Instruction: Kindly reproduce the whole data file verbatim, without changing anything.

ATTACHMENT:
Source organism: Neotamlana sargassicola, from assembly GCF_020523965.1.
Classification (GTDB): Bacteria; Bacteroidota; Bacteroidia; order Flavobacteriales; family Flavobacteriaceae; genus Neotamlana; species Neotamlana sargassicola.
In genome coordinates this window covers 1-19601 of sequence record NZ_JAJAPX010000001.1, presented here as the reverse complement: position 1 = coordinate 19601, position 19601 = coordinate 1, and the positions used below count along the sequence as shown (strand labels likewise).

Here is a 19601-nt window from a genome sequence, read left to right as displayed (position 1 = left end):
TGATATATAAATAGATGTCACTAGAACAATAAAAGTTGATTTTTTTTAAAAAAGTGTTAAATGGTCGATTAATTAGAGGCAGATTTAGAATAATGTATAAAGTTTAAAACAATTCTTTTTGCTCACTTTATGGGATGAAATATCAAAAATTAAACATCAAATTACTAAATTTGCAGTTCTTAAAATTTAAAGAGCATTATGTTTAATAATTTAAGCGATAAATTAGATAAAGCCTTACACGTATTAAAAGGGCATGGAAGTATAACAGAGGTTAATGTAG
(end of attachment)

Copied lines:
Source organism: Neotamlana sargassicola, from assembly GCF_020523965.1.
Classification (GTDB): Bacteria; Bacteroidota; Bacteroidia; order Flavobacteriales; family Flavobacteriaceae; genus Neotamlana; species Neotamlana sargassicola.
In genome coordinates this window covers 1-19601 of sequence record NZ_JAJAPX010000001.1, presented here as the reverse complement: position 1 = coordinate 19601, position 19601 = coordinate 1, and the positions used below count along the sequence as shown (strand labels likewise).

Here is a 19601-nt window from a genome sequence, read left to right as displayed (position 1 = left end):
TGATATATAAATAGATGTCACTAGAACAATAAAAGTTGATTTTTTTTAAAAAAGTGTTAAATGGTCGATTAATTAGAGGCAGATTTAGAATAATGTATAAAGTTTAAAACAATTCTTTTTGCTCACTTTATGGGATGAAATATCAAAAATTAAACATCAAATTACTAAATTTGCAGTTCTTAAAATTTAAAGAGCATTATGTTTAATAATTTAAGCGATAAATTAGATAAAGCCTTACACGTATTAAAAGGGCATGGAAGTATAACAGAGGTTAATGTAG